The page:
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Man/Miracle: The Shape of Things (Third Culture) 

The San Francisco Bay area has seen an explosion of young bands that play music with an eye toward finding new rearrangements of rock's early influences.

Part of the scene is the quartet Man/Miracle, whose sound incorporates myriad styles: jam band, world-music rhythms, melodic pop choruses, raw-edged roadhouse rock and plenty of loud guitar.

The band's debut record, The Shape of Things, is built around Dylan Travis' jittery guitar-playing and drummer Tyler Corelitz's nimble, varied rhythms. It works on the record, but this is music meant to be enjoyed live.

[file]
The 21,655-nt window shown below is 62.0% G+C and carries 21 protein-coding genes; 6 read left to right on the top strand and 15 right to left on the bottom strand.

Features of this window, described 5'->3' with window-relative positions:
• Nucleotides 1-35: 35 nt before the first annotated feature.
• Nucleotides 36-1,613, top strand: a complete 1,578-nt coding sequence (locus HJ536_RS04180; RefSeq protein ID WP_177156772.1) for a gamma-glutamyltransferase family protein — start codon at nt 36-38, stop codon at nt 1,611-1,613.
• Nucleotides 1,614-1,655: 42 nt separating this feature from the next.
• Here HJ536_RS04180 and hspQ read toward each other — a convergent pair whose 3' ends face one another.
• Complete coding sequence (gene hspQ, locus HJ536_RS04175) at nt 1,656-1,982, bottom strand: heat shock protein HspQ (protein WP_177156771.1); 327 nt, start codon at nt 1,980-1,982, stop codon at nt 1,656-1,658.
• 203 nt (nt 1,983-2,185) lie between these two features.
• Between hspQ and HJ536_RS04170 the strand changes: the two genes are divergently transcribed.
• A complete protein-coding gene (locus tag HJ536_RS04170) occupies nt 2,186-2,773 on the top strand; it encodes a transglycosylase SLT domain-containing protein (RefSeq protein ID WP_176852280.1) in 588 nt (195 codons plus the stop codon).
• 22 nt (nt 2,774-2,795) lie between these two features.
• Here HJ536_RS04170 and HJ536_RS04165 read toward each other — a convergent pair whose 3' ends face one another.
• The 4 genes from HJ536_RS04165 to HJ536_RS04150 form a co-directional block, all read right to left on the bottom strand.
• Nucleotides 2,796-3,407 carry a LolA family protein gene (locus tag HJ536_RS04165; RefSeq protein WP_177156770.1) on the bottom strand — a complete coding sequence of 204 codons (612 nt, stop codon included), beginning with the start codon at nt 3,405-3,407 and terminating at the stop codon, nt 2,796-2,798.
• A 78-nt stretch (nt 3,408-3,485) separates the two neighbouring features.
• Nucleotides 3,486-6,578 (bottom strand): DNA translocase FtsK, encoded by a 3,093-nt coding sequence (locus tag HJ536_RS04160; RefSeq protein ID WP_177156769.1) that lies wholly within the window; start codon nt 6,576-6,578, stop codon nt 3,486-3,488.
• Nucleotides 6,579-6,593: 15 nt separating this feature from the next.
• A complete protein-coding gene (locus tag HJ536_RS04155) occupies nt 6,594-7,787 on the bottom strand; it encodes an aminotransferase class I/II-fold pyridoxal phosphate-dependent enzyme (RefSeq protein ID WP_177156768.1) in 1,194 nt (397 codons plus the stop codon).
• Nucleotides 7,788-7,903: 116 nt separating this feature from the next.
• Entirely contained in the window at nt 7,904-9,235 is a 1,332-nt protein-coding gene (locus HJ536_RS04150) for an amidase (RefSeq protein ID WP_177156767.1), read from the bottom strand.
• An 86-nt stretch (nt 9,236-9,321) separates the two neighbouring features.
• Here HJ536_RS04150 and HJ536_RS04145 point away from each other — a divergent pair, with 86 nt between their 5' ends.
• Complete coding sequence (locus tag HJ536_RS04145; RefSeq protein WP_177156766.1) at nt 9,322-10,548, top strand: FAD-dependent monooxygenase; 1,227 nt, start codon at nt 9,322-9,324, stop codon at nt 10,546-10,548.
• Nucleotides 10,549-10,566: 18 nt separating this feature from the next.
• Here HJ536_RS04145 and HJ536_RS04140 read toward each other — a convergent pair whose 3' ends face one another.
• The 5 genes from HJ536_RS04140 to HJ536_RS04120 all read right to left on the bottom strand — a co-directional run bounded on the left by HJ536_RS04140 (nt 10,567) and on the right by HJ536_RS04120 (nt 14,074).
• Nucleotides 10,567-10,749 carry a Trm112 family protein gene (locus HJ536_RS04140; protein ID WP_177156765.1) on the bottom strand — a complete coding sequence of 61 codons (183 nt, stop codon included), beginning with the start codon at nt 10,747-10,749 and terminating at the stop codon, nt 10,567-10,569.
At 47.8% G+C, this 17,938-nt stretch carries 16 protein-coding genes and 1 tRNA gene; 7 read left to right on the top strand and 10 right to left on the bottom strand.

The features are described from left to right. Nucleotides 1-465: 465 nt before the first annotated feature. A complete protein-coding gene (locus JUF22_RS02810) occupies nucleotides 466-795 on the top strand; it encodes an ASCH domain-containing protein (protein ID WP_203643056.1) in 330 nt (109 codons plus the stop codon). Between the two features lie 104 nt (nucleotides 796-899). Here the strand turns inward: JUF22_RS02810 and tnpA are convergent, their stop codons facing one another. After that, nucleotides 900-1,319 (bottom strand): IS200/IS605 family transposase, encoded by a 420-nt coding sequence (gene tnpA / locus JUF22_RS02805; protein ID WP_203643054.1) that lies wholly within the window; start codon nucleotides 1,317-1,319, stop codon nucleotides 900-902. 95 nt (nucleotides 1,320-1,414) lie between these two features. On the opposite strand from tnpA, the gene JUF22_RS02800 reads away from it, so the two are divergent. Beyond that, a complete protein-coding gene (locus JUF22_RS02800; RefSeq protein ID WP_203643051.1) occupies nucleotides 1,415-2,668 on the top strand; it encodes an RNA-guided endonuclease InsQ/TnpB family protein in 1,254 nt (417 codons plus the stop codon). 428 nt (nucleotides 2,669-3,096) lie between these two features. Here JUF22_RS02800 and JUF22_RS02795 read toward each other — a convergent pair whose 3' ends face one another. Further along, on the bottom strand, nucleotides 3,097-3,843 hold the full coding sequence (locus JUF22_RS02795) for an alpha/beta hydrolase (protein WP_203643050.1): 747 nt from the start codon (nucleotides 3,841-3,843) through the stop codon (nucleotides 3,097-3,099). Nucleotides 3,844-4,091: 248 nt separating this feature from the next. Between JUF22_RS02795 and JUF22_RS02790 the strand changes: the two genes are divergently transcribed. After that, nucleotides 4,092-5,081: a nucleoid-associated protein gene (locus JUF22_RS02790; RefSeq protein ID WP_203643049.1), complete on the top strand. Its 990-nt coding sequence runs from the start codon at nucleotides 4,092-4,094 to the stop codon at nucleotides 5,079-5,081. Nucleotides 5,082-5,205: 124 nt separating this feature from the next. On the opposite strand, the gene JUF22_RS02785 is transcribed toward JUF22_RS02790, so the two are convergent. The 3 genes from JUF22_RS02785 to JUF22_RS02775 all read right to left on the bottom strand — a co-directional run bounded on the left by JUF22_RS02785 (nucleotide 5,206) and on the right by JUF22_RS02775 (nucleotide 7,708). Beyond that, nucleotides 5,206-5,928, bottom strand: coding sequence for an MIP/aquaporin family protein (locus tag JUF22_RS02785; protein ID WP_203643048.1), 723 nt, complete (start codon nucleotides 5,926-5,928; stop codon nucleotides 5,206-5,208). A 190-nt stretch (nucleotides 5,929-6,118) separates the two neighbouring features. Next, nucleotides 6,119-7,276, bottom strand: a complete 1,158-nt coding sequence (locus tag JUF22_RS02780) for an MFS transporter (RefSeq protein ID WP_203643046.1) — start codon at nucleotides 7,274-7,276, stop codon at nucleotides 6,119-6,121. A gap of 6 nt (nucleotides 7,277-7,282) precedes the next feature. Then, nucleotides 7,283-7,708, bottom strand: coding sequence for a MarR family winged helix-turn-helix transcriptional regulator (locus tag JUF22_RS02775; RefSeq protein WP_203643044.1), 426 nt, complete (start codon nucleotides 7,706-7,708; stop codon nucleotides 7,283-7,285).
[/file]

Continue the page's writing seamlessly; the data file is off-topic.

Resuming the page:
For recording, production and mixing, the band turned to Eli Crews (WHY?, Deerhoof, Beulah), who clearly understands how to guide a band through shifting styles while keeping the rough edges intact.

The strong second half features the riveting "Pushing and Shoving," with catchy riffs and boundless vigor, before calming down for "Other People," a slinky, bass-driven song that leans back to Brit-pop roots.

Man/Miracle might suffer from a lack of focus and vocals that are more yelps and howls than actual words, but that hardly seems to be the point. There's a wave of good energy, and at about 30 minutes, the album leaves you wanting just a bit more.

Like the Talking Heads, Man/Miracle make music that would never be out of place at a party, but offers rewards during solitary listening as well.

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